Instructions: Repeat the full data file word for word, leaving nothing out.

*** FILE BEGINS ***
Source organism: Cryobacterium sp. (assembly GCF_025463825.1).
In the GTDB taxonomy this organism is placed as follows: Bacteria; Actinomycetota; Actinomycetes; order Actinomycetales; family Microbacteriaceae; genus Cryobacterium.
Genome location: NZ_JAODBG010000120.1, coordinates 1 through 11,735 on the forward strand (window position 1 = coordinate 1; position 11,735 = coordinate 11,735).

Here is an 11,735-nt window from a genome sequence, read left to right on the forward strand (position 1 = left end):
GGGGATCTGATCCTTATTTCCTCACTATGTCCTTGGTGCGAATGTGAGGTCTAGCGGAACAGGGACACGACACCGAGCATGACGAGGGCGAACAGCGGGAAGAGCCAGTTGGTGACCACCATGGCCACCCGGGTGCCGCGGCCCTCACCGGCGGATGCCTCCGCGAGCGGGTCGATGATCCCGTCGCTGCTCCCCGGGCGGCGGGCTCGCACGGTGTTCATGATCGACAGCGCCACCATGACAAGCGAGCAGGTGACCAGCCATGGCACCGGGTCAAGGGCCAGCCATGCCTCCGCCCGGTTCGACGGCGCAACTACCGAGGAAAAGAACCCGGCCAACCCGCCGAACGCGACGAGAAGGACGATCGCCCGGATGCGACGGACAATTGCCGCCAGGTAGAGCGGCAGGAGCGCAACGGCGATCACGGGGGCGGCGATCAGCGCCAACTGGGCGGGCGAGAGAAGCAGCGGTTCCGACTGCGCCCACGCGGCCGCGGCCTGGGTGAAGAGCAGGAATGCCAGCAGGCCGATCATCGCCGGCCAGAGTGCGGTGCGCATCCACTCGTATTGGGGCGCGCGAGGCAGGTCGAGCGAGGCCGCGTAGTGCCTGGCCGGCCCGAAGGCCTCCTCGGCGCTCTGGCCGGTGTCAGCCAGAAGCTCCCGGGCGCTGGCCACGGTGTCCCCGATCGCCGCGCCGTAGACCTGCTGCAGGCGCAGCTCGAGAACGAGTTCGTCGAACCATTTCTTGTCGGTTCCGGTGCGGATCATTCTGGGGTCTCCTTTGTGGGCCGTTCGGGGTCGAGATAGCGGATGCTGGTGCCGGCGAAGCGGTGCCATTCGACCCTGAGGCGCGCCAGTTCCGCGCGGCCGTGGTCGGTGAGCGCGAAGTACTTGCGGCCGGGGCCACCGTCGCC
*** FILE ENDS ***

Source organism: Cryobacterium sp. (assembly GCF_025463825.1).
In the GTDB taxonomy this organism is placed as follows: Bacteria; Actinomycetota; Actinomycetes; order Actinomycetales; family Microbacteriaceae; genus Cryobacterium.
Genome location: NZ_JAODBG010000120.1, coordinates 1 through 11,735 on the forward strand (window position 1 = coordinate 1; position 11,735 = coordinate 11,735).

Here is an 11,735-nt window from a genome sequence, read left to right on the forward strand (position 1 = left end):
GGGGATCTGATCCTTATTTCCTCACTATGTCCTTGGTGCGAATGTGAGGTCTAGCGGAACAGGGACACGACACCGAGCATGACGAGGGCGAACAGCGGGAAGAGCCAGTTGGTGACCACCATGGCCACCCGGGTGCCGCGGCCCTCACCGGCGGATGCCTCCGCGAGCGGGTCGATGATCCCGTCGCTGCTCCCCGGGCGGCGGGCTCGCACGGTGTTCATGATCGACAGCGCCACCATGACAAGCGAGCAGGTGACCAGCCATGGCACCGGGTCAAGGGCCAGCCATGCCTCCGCCCGGTTCGACGGCGCAACTACCGAGGAAAAGAACCCGGCCAACCCGCCGAACGCGACGAGAAGGACGATCGCCCGGATGCGACGGACAATTGCCGCCAGGTAGAGCGGCAGGAGCGCAACGGCGATCACGGGGGCGGCGATCAGCGCCAACTGGGCGGGCGAGAGAAGCAGCGGTTCCGACTGCGCCCACGCGGCCGCGGCCTGGGTGAAGAGCAGGAATGCCAGCAGGCCGATCATCGCCGGCCAGAGTGCGGTGCGCATCCACTCGTATTGGGGCGCGCGAGGCAGGTCGAGCGAGGCCGCGTAGTGCCTGGCCGGCCCGAAGGCCTCCTCGGCGCTCTGGCCGGTGTCAGCCAGAAGCTCCCGGGCGCTGGCCACGGTGTCCCCGATCGCCGCGCCGTAGACCTGCTGCAGGCGCAGCTCGAGAACGAGTTCGTCGAACCATTTCTTGTCGGTTCCGGTGCGGATCATTCTGGGGTCTCCTTTGTGGGCCGTTCGGGGTCGAGATAGCGGATGCTGGTGCCGGCGAAGCGGTGCCATTCGACCCTGAGGCGCGCCAGTTCCGCGCGGCCGTGGTCGGTGAGCGCGAAGTACTTGCGGCCGGGGCCACCGTCGCC